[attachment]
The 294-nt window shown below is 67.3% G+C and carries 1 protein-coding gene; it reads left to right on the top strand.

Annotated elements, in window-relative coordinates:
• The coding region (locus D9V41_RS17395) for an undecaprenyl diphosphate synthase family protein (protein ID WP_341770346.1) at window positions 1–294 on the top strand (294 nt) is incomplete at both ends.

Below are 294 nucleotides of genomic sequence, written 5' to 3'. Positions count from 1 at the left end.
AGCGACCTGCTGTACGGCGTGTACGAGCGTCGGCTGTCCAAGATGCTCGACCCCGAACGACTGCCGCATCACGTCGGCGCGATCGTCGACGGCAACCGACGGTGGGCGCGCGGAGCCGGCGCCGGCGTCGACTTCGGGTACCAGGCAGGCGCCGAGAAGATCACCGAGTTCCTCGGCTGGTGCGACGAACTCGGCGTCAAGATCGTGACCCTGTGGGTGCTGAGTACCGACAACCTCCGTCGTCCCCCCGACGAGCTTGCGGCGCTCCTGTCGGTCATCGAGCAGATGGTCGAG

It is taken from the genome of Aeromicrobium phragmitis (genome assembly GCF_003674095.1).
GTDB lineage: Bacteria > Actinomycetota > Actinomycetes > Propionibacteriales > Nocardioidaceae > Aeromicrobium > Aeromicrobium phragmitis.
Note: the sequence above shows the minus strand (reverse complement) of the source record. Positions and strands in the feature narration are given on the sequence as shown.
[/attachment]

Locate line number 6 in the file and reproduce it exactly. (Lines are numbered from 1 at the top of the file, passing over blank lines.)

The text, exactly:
It is taken from the genome of Aeromicrobium phragmitis (genome assembly GCF_003674095.1).